Dr Walsh reported on her results in human laboratory studies on oxycodone (Oxycontin; Prolodone), hydromorphone (Dilaudid) and hydrocodone. The latter is not available in Australia but is a constituent of Vicodin, a commonly abused drug in America. While hydromorphone is thought to be about 7 times stronger than morphine for its analgesic effects, in experiments on recreational users the differences between these three drugs were only marginal. [http://www.apsad2008.com/session/380.asp]

Despite running short of time, the next speaker Mark Tyndall spent some minute or two giving a hilarious description of the harm reduction aspects of pedestrians running red �WALK� signs. Next the hapless visiting Canadian described his shock at being taken to a surf beach where crashing waves buffeting swimmers who risked life and limb against the elements which were anything but �pacific� of late. His implication, I think, was that life savers are the equivalent of harm reduction services for drug users.

Returning to his subject, a square kilometre of western urban Canada, there were an estimated 6000 drug users, mostly injectors, of whom 25% had already contracted HIV and 90% hepatitis C. Services were and are grossly inadequate despite statistics which show disastrous rates of just aboot everything one would not want in one�s neighbourhood (crime, public injecting, overdose, deaths, hospital admissions, HIV cases, infections, etc). The Vancouver injecting centre is slightly larger in scale and opening hours, but shares all the essential characteristics of the Sydney injecting centre at Kings Cross (on which some say it was modelled). It has registered over 10,000 Canadian drug users (not all injectors as in Sydney). There are moves to close down this centre despite a wealth of public health research showing benefits to drug users and the community generally at modest cost (or even a net saving to the health system). Its closure would be a most pointed and poignant natural experiments in public health, comparable perhaps with the Broad Street pump exposure in London in the 1800s.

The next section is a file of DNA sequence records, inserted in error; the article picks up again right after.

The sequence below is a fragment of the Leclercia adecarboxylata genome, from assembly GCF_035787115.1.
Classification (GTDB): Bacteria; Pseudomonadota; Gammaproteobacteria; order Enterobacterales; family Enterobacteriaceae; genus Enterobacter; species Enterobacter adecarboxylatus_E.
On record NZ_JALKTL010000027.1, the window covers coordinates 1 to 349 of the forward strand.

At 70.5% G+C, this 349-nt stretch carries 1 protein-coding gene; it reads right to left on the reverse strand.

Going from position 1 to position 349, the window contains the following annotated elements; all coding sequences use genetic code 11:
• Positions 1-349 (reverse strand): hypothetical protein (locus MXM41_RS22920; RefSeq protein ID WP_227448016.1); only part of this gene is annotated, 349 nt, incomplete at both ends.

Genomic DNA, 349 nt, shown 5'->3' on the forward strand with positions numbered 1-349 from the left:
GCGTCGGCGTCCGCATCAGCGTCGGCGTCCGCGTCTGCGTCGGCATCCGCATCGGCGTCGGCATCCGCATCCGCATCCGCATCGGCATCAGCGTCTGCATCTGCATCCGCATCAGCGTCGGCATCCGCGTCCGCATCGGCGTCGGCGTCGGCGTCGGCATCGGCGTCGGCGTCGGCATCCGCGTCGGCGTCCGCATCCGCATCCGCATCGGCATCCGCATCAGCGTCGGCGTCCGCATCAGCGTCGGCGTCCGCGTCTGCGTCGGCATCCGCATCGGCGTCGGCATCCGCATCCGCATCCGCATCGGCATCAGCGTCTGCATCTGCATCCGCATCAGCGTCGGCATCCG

Next I attended a break-out session in which Carla Treloar spoke about the impressions people had about hepatitis C (http://www.apsad2008.com/session/388.asp). The myths were myriad. Defeatist misconceptions abounded. Some of her quotes were classics. Clearly our first job with hepatitis C is to inform people about the truth. Yes, the disease is still difficult and poorly understood. But we now have simple ways of determining the stage of the disease (�fibroscans�, risk criteria, etc) and we have reasonable and tolerable treatments with success rates up to 80%.

Nick Lintzeris reported some findings of an excellent intervention started some years ago in western Sydney in which OTP patients were offered a rapid vaccination program for hepatitis B. The results and a literature review showed that people at risk should probably be given a booster just about any time they are prepared to take one when it is available, even in quite short succession or as a booster down the line. Strict and appointment based regimens are perhaps not best suited to our patient group and so haphazard inoculations are probably more effective than no inoculations at all.

Some 9 cases of bacterial endocarditis in Newcastle area were reported next by Andrew Taylor. These formed a small minority of the total number of such cases in the region. Candida and staphylococcus aureus were common pathogens. The costs of such treatment to the health care system were high and the savings in prevention substantial.